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General Questions

The numbers are used in industry to indicate the type of plastic it is. Unfortunately, it makes it confusing for customers to know what types of plastics are considered recyclable and what is, now, considered trash.

If something ends up in your recycle cart that shouldn't be there, the load becomes "contaminated". Currently, over 10% of everything put in blue recycling carts isn’t recyclable and is sent to the landfill as trash. Contamination increases labor costs at the sorting facility because workers have to remove the unwanted materials and send them to the landfill.

If you are unsure if the item is recyclable, visit our What Goes In, What Stays Out page, contact us, or throw it in your trash cart.

No. However, we offer curbside glass collection for residents and businesses. Curbside glass collection is a fee based service. Additionally, residential customers can take glass to any of the conveniently located drop-off sites around town for free.

No.  Loose plastic grocery bags and films clog the sorting lines and, in many cases, workers have to shut down the equipment to remove the unwanted items. Customers are urged to either take bags back to the grocery store to be recycled or throw them into your Hefty® EnergyBag™ orange bag. Plastic films can be thrown into the orange bag or into your trash cart.

These items must be thrown in your trash cart. Foil, glitter or plastic overlay is bonded to the paper so it stays on securely and, as a result, cannot be separated from the paper in the recycling process. 

Hefty® EnergyBag™Program

Plastics that can no longer go into the blue recycle cart and would otherwise go to the landfill will now be placed in Hefty® EnergyBag™orange bags and sent to Salt Lake City-based  Renewlogy, that turns the plastics into synthetic diesel fuel. All Boise residential recycling customers will receive the Hefty® EnergyBag™bundle of bags in the next few weeks. Collection for the program will begin as soon as orange bags are delivered to residents.

  1. Participating households will continue to place accepted materials in the blue recycle cart and place hard-to-recycle plastic materials that are empty, clean and dry into the Hefty® Energy Bag™. 
  2. Once the bag is full, it is tied tightly then placed in the blue recycle cart and collected the same day as recycling.
  3. The orange bags are delivered to a local materials recovery facility where they are pulled out and delivered to Renewlogy.
  4. Renewlogy converts the contents of the Hefty® Energy Bag into synthetic diesel fuel.

Only throw accepted items that are empty, clean and dry into the orange bag. If items are wet or not completely empty, they can contaminate the process.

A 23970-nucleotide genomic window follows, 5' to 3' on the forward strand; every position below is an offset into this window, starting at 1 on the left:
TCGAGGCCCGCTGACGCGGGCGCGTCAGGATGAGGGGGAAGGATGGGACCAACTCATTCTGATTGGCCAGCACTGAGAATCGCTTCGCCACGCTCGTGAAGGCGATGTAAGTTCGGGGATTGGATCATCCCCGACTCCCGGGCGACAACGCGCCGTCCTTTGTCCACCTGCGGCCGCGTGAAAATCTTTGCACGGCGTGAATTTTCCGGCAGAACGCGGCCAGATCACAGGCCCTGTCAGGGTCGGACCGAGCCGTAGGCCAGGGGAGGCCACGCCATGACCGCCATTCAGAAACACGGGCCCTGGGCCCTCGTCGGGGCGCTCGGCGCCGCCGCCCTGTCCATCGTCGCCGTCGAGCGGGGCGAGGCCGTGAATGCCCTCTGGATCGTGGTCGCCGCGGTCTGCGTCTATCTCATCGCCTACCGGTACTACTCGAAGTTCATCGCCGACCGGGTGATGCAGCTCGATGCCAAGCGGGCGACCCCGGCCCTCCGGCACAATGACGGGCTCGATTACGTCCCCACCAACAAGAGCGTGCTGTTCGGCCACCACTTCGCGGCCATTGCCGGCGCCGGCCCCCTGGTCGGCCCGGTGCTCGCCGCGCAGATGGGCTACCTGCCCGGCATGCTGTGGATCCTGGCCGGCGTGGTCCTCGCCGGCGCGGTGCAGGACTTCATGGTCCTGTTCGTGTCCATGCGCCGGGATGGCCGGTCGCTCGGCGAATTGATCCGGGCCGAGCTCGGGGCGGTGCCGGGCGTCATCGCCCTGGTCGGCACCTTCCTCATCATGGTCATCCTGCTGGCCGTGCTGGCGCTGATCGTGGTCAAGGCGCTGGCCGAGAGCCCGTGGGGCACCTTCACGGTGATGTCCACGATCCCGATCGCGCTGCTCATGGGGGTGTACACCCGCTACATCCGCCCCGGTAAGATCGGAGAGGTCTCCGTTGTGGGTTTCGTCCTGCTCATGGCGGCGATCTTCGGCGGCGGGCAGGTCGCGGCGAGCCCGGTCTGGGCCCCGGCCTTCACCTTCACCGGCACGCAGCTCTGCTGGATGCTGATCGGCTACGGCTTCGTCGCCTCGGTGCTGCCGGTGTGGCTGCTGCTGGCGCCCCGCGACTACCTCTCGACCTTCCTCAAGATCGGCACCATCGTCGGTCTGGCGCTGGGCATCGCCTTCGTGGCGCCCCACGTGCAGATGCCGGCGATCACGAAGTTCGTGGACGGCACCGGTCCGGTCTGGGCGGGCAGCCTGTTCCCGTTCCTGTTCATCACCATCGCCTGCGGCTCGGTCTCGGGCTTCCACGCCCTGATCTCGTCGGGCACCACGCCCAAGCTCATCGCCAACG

Accepted items in empty tube packaging (toothpaste, lotion, etc.) can be thrown into the bag without being cut open and rinsed. The small amount of product left in the tube will be handled in the process.

The bags are 13 gallon, similar to a tall kitchen trash bag.

Recycling is unlimited. If you have extra recycling (and orange bags), place the material in a hard sided container and mark "Recycling".

Not at this time. We are looking into offering the Hefty® EnergyBag™Program to multi-family housing and businesses in the future.

No. The City of Boise is providing customers a supply of bags to collect plastics that are not allowed in the blue recycle cart. If a customer chooses not to participate, we ask that they give the bags to a neighbor, family or friend who is participating in the program. Non-participating customers should put hard-to-recycle plastics in the trash cart.

Recycling Restrictions

In 2017, China announced a ban on specific plastics and set strict standards on mixed paper. These restrictions have had serious impacts on the ability of U.S. communities, including Boise, to continue to recycle as usual. With the new restrictions in place, few overseas buyers are willing to buy many of the plastics that we now recycle. With no buyers for our used materials, we don't have any where to send them. 

The local materials recovery facility doesn't have the sorting equipment to process these items properly. Easily crushable, thin, lightweight water bottles and hinged-lid (clamshell) containers become flattened in the sorting process and get sorted incorrectly. These items end up in the paper stream, which lowers the quality of the recycled paper and makes it harder to sell.

Milk and detergent jugs, juice and soft drink bottles. These items must be loose in the cart. Do not bag accepted materials before placing into the recycle cart. If you're unsure whether something can be recycled, visit our What Goes In, What Stays Out page.